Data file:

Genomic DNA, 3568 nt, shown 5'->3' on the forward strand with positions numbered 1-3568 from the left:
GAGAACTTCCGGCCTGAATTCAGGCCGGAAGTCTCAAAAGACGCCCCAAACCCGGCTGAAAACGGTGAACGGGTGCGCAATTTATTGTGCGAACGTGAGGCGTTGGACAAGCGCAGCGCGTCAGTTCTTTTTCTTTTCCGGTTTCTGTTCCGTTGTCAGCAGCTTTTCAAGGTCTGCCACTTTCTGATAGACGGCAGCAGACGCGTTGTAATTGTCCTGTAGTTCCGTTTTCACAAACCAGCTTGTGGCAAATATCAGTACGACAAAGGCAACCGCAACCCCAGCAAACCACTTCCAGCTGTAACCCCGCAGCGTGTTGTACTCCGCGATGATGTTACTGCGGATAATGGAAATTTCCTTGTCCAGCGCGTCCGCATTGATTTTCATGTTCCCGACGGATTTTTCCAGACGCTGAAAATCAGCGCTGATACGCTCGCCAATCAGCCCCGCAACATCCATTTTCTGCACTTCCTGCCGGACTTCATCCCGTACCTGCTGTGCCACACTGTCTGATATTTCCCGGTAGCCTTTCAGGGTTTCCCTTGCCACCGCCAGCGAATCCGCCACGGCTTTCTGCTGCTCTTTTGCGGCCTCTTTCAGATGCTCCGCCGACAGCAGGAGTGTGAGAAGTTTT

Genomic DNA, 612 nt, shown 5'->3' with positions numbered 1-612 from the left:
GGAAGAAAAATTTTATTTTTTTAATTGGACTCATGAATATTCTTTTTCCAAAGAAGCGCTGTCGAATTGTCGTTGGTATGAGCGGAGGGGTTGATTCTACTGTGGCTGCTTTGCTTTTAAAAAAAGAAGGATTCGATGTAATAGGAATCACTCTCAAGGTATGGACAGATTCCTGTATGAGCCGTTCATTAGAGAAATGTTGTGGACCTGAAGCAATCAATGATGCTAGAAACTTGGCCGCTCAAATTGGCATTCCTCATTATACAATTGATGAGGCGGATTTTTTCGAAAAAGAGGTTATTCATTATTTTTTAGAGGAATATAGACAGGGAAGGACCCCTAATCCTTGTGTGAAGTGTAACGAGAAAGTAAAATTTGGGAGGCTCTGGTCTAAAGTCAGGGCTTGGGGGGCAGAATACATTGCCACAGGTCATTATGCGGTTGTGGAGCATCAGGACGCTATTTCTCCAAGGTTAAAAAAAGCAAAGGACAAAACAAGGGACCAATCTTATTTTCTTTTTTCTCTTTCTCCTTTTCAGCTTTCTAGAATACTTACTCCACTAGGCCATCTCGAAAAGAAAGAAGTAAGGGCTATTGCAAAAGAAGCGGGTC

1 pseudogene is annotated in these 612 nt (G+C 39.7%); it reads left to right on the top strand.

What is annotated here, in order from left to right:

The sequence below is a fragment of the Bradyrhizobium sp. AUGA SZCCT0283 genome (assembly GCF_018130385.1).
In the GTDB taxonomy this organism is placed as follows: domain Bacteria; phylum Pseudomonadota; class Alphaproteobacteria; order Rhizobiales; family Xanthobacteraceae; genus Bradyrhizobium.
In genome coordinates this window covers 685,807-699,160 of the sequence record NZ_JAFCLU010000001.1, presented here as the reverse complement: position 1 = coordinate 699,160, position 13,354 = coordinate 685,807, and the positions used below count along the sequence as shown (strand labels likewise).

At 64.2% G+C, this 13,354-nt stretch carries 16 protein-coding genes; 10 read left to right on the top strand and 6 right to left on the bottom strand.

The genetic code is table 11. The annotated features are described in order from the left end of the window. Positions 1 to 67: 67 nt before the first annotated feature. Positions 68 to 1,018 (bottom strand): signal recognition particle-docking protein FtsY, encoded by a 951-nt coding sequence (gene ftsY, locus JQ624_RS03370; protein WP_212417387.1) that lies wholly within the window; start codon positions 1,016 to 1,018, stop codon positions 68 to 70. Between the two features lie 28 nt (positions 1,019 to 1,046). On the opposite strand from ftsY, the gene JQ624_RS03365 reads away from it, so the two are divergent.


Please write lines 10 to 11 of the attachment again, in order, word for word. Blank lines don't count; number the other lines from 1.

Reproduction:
At 64.2% G+C, this 13,354-nt stretch carries 16 protein-coding genes; 10 read left to right on the top strand and 6 right to left on the bottom strand.

The genetic code is table 11. The annotated features are described in order from the left end of the window. Positions 1 to 67: 67 nt before the first annotated feature. Positions 68 to 1,018 (bottom strand): signal recognition particle-docking protein FtsY, encoded by a 951-nt coding sequence (gene ftsY, locus JQ624_RS03370; protein WP_212417387.1) that lies wholly within the window; start codon positions 1,016 to 1,018, stop codon positions 68 to 70. Between the two features lie 28 nt (positions 1,019 to 1,046). On the opposite strand from ftsY, the gene JQ624_RS03365 reads away from it, so the two are divergent.